Robert Culp, who teamed with Bill Cosby as a secret agent in the hit 1960s television series “I Spy” and starred as one of the sexually adventurous title characters in the 1969 film “Bob & Carol & Ted & Alice,” died on Wednesday in Los Angeles. He was 79.
Mr. Culp, in love beads, in “Bob & Carol & Ted & Alice” (1969), with Elliott Gould, far left, Natalie Wood and Dyan Cannon.
His agent, Hillard Elkins, said that Mr. Culp apparently died of a heart attack after collapsing outside his home.
Later in his career Mr. Culp had a recurring role as Ray Romano’s father-in-law in the sitcom “Everybody Loves Raymond,” but he may be best remembered for his role in NBC’s “I Spy” as part of an easygoing, wisecracking interracial team that was a first for network television and the inspiration for later black and white buddy films.
Secret agents and international intrigue in exotic locations loomed large on the big and small screens in the mid-1960s after the runaway success of the James Bond films. “I Spy,” which ran from 1965 to 1968, presented viewers with a couple of new twists on the formula.
Kelly Robinson, played by Mr. Culp, posed as a dissolute, globe-trotting tennis bum accompanied by his trainer, Alexander Scott, played by Mr. Cosby. Traveling from one tournament to another in glamorous settings, they carried out dangerous assignments in their real roles as agents for the Pentagon.
Blending comedy and drama, “I Spy” clicked with television audiences and established Mr. Culp as a suave leading man. After the series ended he took a starring role with Natalie Wood, Elliott Gould and Dyan Cannon in Paul Mazursky’s “Bob & Carol & Ted & Alice,” playing a documentary filmmaker keen to test emotional and sexual limits after attending a group therapy session.
Later he played the F.B.I. agent Bill Maxwell in the television series “The Greatest American Hero,” which ran from 1981 to 1983.
Robert Martin Culp was born on Aug. 16, 1930, in Oakland, Calif., and attended high school in Berkeley. He attended the College of the Pacific in Stockton, Calif.; Washington University in St Louis; San Francisco State College; and the drama school of the University of Washington, though he never earned a degree.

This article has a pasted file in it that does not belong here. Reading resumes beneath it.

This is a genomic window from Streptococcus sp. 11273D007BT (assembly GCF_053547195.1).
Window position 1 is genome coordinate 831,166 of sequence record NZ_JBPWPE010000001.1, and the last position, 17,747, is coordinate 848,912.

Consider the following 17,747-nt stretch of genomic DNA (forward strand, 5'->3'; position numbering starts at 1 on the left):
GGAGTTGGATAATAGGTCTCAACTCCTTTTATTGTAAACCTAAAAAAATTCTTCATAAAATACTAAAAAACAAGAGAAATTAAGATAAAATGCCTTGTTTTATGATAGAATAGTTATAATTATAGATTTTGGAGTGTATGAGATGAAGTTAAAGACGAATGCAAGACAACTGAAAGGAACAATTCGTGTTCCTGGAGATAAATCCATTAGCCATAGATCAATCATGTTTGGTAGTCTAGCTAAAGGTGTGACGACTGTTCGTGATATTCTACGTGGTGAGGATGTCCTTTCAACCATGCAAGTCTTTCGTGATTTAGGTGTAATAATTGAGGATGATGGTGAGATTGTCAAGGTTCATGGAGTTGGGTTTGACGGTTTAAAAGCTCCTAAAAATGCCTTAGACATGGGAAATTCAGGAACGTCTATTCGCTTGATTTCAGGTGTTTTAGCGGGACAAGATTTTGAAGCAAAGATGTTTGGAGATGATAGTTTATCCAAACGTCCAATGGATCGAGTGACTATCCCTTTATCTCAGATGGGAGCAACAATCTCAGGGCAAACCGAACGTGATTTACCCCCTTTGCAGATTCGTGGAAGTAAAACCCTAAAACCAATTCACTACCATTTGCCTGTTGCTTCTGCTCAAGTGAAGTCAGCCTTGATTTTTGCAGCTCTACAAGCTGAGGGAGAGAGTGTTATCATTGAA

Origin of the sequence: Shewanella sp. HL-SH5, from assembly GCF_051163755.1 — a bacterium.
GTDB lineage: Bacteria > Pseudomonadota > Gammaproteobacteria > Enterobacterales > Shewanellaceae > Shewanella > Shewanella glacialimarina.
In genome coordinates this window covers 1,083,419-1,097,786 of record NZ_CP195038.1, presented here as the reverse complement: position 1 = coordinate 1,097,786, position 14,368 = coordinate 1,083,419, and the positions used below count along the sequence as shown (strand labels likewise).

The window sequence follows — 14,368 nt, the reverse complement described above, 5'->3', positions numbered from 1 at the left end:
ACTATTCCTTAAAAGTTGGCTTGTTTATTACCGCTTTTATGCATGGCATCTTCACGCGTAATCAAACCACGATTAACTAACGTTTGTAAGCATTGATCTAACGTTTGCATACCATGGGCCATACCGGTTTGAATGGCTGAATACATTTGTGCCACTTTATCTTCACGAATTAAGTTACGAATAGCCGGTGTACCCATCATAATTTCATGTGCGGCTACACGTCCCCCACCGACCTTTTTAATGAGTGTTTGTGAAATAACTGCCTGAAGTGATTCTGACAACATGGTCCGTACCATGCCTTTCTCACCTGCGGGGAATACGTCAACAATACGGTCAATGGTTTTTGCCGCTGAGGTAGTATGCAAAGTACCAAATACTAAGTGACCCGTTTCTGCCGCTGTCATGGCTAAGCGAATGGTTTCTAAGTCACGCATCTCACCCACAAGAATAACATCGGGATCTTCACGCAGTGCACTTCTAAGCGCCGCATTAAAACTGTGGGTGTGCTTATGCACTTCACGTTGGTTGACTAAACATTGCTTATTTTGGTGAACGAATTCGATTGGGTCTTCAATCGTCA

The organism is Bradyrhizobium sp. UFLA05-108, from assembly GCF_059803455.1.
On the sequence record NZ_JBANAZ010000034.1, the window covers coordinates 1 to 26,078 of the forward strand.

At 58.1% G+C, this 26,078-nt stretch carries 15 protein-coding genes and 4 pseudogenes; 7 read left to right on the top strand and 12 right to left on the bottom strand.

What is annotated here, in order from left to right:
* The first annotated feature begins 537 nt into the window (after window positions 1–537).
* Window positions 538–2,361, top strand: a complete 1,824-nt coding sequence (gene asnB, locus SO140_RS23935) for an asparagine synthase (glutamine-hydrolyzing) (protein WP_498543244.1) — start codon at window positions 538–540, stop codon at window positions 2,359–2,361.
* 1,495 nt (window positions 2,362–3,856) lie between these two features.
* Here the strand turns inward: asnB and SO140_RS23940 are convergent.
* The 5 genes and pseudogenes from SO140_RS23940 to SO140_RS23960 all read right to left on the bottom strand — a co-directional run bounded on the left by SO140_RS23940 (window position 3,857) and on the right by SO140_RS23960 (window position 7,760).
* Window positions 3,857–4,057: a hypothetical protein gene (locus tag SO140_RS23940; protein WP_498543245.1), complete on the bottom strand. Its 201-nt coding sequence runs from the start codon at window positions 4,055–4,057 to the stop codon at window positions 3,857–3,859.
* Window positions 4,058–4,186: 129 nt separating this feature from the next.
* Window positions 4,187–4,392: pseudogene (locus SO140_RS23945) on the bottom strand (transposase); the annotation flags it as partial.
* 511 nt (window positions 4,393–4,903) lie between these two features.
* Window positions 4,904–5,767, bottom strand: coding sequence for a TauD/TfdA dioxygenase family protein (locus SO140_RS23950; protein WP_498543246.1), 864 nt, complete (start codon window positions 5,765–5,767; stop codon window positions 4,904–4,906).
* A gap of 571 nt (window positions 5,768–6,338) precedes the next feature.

His first starring role in television came in 1957 with the CBS series “Trackdown,” a spinoff of “Zane Grey Theater.” As Hoby Gilman, a Texas Ranger, he hunted down criminals all over the state.
When “Trackdown” ended in 1959, Mr. Culp appeared in numerous television series, including “The Man From U.N.C.L.E.,” “Bonanza,” “The Rifleman” and “The Outer Limits” before teaming up with Mr. Cosby. Mr. Culp wrote the scripts for seven episodes of “I Spy,” and was nominated for an Emmy for all three years the show was in production. Each year, he lost to Mr. Cosby.
There were no hard feelings. He reunited with Mr. Cosby in 1972 on the film “Hickey & Boggs,” a fast-paced comedy about a couple of seedy private-eyes. The film was Mr. Culp’s directorial debut. He later appeared opposite Mr. Cosby in a 1987 episode of “The Cosby Show,” playing Scott Kelly, an old friend of Dr. Cliff Huxtable’s, and, once again as Kelly Robinson, in a 1999 episode of “Cosby” that included a dream sequence of “I Spy.” They had also reunited in the television movie “I Spy Returns” in 1994.
In other films Mr. Culp played John F. Kennedy’s best friend in “PT 109” (1963), Wild Bill Hickok in “The Raiders” (1963), Jane Fonda’s fiancé in “Sunday in New York” (1963), and the president of the United States in “The Pelican Brief” (1993).
Mr. Culp was married five times. He is survived by his daughters, Samantha, who lives in China, and Rachel, of San Francisco; and his sons, Joseph, Joshua and Jason, all of Los Angeles.